Luffaren och Rasmus

Luffaren och Rasmus
Directed by Rolf Husberg
Screenplay by Astrid Lindgren
Produced by Olle Nordemar
Cinematography Stig Hallgren
Edited by Eric Nordemar
Music by Lille Bror Söderlundh
Release date
Running time
92 minutes
Country Sweden
Language Swedish

Luffaren och Rasmus (Rasmus and the Vagabond) is a 1955 Swedish film directed by Rolf Husberg and written by Astrid Lindgren.


Rasmus lives in an orphanage. He wants to be adopted by loving parents. But soon he realizes that only girls are adopted. So one day he decides to escape from the orphanage to find the parents on his own.

Shortly after his escape, he meets the tramp Oskar. He joins Oskar on his trip around the country. Oskar earns money by playing the accordion and singing for other people.

One day Oskar and Rasmus are singing in front of a house where a robbery is taking place. The old woman who lives alone in the house is forced to pretend that everything is normal. Oscar and Rasmus realize that something strange is going on. Rasmus sees someone hiding behind the curtain. He also believes the old woman is terribly scared and asks Oscar to find out why. The two observe how some criminals are stealing a valuable necklace.

After the robbery, the old woman is seriously ill and can not testify. The doctor suspects that she may die. Only the maid Anna-Stina testifies. She pretends to be a victim of the robbery. However, she and two of her accomplices are responsible for the robbery. She also explains that a tramp robbed the old lady along with a little boy. Therefore, Oscar and Rasmus are suspected of having something to do with the robbery.

Rasmus and Oskar don't know about the allegations and sing in front of the two accomplices of the maid. Rasmus immediately recognizes the shoes of one of the accomplices. He had seen it flashing up behind the curtain. Rasmus also recognizes the other criminal. He suggests that he and Oskar could go to the police, but Oskar says that nobody would believe a tramp and a homeless child. Besides, they would need proof.

Soon, the robbers hide their stolen goods in the house where Rasmus and Oskar spend the night. Rasmus and Oskar are discovered by the robbers, but Oskar can hide the stolen goods from the robbers. Then Oskar and Rasmus go to another village to sing there.

A while later Oskar and Rasmus are arrested, because the police suspects, they are the criminals who robbed the old lady. Rasmus and Oskar tell who the real criminals are. However, the police does not believe them. Rasmus escapes. He is captured by the criminals who want him to tell them where the stolen goods are. However, only Oskar knows where the stolen goods are. The robbers want to free Oskar from prison so that he can not tell the police too much about them and tell them the hiding place. Oskar pretends to join the plan but wants to outsmart the criminals. He shows the criminals the hiding place while he is secretly followed by a few policemen. The police finally recognizes who is responsible for the robbery. Oskar and Rasmus give them the stolen goods. While the criminals are arrested, Rasmus and Oskar leave. They go to a house. As it turns out, it is the house of Oskar. He lives there with his wife, but has left his home to live as a tramp. Oskar and his wife want to adopt Rasmus. Rasmus finally has a home.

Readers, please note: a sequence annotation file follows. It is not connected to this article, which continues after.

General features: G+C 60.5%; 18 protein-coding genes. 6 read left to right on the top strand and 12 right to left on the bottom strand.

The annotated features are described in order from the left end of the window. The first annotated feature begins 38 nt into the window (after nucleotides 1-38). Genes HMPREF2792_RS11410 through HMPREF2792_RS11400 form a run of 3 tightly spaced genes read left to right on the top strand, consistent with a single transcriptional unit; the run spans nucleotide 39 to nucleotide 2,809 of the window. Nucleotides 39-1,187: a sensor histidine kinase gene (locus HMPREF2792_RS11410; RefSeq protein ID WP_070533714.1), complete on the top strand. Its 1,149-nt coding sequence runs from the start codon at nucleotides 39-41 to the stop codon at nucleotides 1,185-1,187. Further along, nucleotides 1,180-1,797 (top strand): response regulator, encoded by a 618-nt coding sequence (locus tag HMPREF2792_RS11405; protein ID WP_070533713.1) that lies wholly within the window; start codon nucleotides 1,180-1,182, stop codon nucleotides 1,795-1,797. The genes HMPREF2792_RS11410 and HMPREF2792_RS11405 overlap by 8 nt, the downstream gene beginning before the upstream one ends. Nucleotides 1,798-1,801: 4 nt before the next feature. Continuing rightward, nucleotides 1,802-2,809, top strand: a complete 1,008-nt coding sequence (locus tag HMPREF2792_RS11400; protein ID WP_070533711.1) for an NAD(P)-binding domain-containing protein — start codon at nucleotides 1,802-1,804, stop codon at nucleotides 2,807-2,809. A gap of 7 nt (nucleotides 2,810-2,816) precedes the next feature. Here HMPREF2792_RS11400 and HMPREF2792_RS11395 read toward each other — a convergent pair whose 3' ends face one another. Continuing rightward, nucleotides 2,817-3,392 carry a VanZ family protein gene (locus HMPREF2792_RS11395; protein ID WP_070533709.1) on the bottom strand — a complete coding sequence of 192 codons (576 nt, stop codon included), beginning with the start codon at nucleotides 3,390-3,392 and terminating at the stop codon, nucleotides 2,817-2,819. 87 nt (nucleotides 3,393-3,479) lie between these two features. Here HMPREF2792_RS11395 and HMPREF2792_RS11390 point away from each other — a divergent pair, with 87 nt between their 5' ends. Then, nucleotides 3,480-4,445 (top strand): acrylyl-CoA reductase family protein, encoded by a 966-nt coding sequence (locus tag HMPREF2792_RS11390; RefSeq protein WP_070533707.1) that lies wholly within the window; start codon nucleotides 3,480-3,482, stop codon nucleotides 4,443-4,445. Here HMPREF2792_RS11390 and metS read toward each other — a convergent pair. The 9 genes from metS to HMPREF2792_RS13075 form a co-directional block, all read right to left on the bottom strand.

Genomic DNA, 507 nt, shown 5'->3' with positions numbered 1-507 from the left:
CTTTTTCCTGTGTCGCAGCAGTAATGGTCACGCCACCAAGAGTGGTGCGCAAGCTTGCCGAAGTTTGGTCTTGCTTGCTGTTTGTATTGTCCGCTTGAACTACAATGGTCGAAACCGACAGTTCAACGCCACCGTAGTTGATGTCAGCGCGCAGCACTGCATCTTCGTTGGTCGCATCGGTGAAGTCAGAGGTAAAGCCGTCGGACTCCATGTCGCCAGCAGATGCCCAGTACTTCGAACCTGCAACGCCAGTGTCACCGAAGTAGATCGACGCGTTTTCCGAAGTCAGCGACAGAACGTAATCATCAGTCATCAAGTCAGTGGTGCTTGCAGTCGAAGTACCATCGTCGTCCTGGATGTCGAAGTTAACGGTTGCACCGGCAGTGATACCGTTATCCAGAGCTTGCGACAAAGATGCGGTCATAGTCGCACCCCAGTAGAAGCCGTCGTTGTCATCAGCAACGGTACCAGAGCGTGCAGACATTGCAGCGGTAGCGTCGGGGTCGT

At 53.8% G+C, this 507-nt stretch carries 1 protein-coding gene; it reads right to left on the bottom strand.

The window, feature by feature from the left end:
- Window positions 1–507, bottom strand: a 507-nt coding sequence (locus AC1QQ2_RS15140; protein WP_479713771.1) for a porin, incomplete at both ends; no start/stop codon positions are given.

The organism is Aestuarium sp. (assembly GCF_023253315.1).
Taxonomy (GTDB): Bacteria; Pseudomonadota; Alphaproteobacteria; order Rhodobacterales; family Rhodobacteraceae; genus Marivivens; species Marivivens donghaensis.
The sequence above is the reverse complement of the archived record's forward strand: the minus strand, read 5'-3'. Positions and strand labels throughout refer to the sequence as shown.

At first Astrid Lindgren wrote the script for an audio play series, which was first broadcast in 1955 on Sveriges Radio. The script was later used and rewritten for the film. The book titled Rasmus pĂĄ luffen was first released after publication of the film. On December 3, 1955 Rasmus, Pontus och Toker premiered in Stockholm.[1][2]

Rasmus Oskarsson is played by the same actor, that portrays Rasmus Rasmusson in Bill Bergson and the White Rose Rescue or Rasmus Persson in Rasmus, Pontus och Toker but these are both not the same characters. This is a completely independent film.


Critical response

The Lexikon des internationalen Films says the film is an „educationally clever children's film based on the book by Astrid Lindgren.“.[3]

Lova Hagerfors from the Swedish Film Institute believes that the film is told honestly and with great warmth. It was easy to empathize with the fate of Rasmus. The film is surprisingly timeless and still suitable for children today.[4]

OnealRedux from praises the cheeky dialogues and good characters. The film has a „flair for the 50s“ and reveals itself „as a great Feel-Good-Movie“.[5]


  1. ^ "Rasmus und der Vagabund".
  2. ^ ""Kalle Blomquist, Rasmus & Co." von Astrid Lindgren kommt zurück – am 21. September als DVD-Box".
  3. ^ "Rasmus und der Vagabund (1955)".
  4. ^ Hagerfors, Lova (2017). "Luffaren och Rasmus" (in Swedish). Swedish Film Institute. Retrieved 21 January 2019.
  5. ^ OnealRedux. "Astrid Lindgren - Kalle Blomquist, Rasmus & Co. - Kritik".

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